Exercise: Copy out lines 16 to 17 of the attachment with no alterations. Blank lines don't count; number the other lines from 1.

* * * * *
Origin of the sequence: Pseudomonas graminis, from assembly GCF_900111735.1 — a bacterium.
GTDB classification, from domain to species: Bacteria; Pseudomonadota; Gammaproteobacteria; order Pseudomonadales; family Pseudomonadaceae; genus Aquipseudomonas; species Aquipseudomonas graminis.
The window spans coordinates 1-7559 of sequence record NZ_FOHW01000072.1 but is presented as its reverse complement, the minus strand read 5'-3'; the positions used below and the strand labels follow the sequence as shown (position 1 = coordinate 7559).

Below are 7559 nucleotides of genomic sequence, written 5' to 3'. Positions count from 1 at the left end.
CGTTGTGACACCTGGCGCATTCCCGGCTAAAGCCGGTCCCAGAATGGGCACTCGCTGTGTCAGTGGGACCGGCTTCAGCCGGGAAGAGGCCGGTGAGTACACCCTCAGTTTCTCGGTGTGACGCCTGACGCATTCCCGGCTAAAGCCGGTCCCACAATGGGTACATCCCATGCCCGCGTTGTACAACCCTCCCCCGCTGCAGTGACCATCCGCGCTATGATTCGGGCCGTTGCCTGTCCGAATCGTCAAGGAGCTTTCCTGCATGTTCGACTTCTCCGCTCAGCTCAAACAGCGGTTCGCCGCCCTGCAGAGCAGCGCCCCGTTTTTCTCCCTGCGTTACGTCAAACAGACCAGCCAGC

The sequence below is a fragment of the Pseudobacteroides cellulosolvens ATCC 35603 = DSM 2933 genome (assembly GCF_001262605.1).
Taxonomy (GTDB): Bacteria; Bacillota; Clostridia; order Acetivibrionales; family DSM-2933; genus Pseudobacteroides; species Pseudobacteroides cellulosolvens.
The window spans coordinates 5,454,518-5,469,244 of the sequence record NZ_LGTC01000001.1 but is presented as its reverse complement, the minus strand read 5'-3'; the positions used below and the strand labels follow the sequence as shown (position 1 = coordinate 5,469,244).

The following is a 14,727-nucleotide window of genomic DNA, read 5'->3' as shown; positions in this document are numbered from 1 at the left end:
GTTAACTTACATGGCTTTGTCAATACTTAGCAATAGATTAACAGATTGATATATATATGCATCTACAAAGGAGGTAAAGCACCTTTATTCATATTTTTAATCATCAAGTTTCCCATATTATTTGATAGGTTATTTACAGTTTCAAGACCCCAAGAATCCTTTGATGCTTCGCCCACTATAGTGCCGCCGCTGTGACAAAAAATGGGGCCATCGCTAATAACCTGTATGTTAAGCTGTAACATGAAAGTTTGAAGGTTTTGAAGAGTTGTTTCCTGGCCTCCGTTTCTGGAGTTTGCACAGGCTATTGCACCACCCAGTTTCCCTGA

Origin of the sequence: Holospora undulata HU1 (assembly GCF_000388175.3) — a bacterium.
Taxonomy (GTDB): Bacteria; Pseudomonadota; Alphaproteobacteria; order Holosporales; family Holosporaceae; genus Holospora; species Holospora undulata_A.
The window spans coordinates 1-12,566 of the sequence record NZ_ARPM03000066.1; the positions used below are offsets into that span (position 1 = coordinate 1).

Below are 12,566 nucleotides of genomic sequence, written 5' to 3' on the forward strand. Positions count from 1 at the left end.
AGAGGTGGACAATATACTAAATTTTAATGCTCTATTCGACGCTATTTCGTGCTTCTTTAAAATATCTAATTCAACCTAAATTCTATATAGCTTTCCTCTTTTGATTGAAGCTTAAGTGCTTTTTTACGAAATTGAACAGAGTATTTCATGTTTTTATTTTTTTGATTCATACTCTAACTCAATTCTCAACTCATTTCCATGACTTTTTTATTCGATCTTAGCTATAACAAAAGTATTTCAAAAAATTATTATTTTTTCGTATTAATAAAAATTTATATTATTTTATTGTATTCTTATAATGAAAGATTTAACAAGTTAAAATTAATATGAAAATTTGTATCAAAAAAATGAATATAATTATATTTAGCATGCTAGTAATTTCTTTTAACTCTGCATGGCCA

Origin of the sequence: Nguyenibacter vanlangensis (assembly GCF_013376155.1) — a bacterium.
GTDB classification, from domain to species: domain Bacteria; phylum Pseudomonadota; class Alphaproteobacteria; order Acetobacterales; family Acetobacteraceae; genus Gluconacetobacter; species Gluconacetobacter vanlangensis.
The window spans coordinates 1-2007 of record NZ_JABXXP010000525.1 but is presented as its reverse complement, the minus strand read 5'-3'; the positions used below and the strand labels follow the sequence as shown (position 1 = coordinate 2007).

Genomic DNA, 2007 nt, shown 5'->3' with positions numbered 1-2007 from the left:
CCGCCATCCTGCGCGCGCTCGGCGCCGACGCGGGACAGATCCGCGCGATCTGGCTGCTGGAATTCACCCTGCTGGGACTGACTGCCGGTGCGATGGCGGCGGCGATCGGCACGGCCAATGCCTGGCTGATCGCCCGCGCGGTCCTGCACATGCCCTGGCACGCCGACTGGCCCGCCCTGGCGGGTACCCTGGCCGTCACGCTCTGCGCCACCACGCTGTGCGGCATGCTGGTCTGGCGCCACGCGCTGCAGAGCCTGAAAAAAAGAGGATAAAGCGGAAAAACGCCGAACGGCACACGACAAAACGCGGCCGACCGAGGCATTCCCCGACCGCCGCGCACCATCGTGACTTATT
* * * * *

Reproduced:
Origin of the sequence: Nguyenibacter vanlangensis (assembly GCF_013376155.1) — a bacterium.
GTDB classification, from domain to species: domain Bacteria; phylum Pseudomonadota; class Alphaproteobacteria; order Acetobacterales; family Acetobacteraceae; genus Gluconacetobacter; species Gluconacetobacter vanlangensis.